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December 29, 2008


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If I have a balanced portfolio in my retirement account and also have stocks and cash outside of my retirement account, should I rebalance the retirement portfolio to all bonds just before I retire (particularly in my Roth IRA), while continuing to hold stocks and cash outside the retirement account?

Thanks for highlighting these myths. They are all great points. Back when I was a financial advisor I was shocked at how many people used the 80% or 70% rule of thumb to estimate their retirement needs without thinking at all about how or why their income needs would change. While it is accurate for some people, for others it can be much too high or too low. In order to estimate retirement needs I recommend that one starts with their current income (if within a few years of retirement) and move it up or down based on what would change after retirement.

I don't think you do agree with them re: no. 2, since their main point there is not to put stocks in tax-deferred accounts and you are saying that you do. No?

One advantage of being chronically poor is that your financial constraints smooth your consumption for you - little or no effort is required.

They may have a point in 2. One thing to keep in mind though is that 401K holdings aren't in individual stocks but in mutual funds. Mutual funds pay capital gain distributions whether or not you yourself get profits. For example, this year in spite of all the losses, many funds had distributions because they were forced to sell many "winners" because of withdrawals. Keeping equity funds in tax deferred accounts avoids taxes on capital gain distributions. You pay taxes when you withdraw the funds, but you don't pay taxes on money you don't actually see.

Similarly with bonds, in 401K you cannot buy individual bonds, only bond funds. Bond funds are different investments from individual bonds since while individual bonds come with a guarantee to return you your principal at maturity (unless the issuer goes belly up) and a fixed interest, with bond funds there is no such guarantee. Bond funds go up and down with bond market and hence carry an element of risk that individual bonds don't. So if you want bond funds, it makes sense to keep them in 401K. If you want individual bonds, you can buy them inside an IRA, but not in 401K.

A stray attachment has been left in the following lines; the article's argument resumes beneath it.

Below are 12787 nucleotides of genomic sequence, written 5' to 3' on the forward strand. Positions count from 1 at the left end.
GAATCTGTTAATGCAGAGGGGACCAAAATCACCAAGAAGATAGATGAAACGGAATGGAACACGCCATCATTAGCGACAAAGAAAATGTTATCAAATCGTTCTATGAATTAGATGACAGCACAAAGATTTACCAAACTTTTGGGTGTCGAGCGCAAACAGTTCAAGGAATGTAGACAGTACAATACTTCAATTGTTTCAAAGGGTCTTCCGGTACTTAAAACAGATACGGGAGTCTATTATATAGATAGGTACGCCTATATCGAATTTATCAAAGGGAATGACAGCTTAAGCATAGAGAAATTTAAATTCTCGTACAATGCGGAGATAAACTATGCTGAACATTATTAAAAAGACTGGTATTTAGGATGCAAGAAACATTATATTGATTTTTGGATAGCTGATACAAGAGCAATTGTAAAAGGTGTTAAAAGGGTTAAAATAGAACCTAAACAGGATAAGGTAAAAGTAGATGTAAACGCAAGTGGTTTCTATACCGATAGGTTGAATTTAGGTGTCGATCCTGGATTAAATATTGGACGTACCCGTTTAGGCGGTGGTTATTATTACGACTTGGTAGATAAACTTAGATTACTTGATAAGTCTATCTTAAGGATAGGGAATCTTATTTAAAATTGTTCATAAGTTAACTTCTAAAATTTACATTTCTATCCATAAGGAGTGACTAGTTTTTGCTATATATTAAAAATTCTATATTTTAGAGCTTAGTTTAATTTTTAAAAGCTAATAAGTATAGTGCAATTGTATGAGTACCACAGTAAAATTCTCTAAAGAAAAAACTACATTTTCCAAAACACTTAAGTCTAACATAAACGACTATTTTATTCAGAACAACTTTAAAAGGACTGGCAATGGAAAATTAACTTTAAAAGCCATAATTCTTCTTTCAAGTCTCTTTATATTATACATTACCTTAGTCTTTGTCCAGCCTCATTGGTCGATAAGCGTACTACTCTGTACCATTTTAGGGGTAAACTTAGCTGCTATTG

Also, the interest on municipal bonds is tax free from federal tax and in case of bonds from your state - state tax as well. So, it makes sense to keep municipal bonds in a taxable account.

My 401K is about 50% equity funds. The rest is 2/3 stable value, and 1/3 in investment grade bond funds and a little in treasury inflation-protected funds. I actually moved some money into investment grade corporate bond funds from stable value a couple of months ago as I felt the credit crisis made the corporate bond market attractive. I don't plan to hold it there for long, probably only until the credit situation improves. Then it'll be either stable value or equities or both -- I don't personally like bond funds.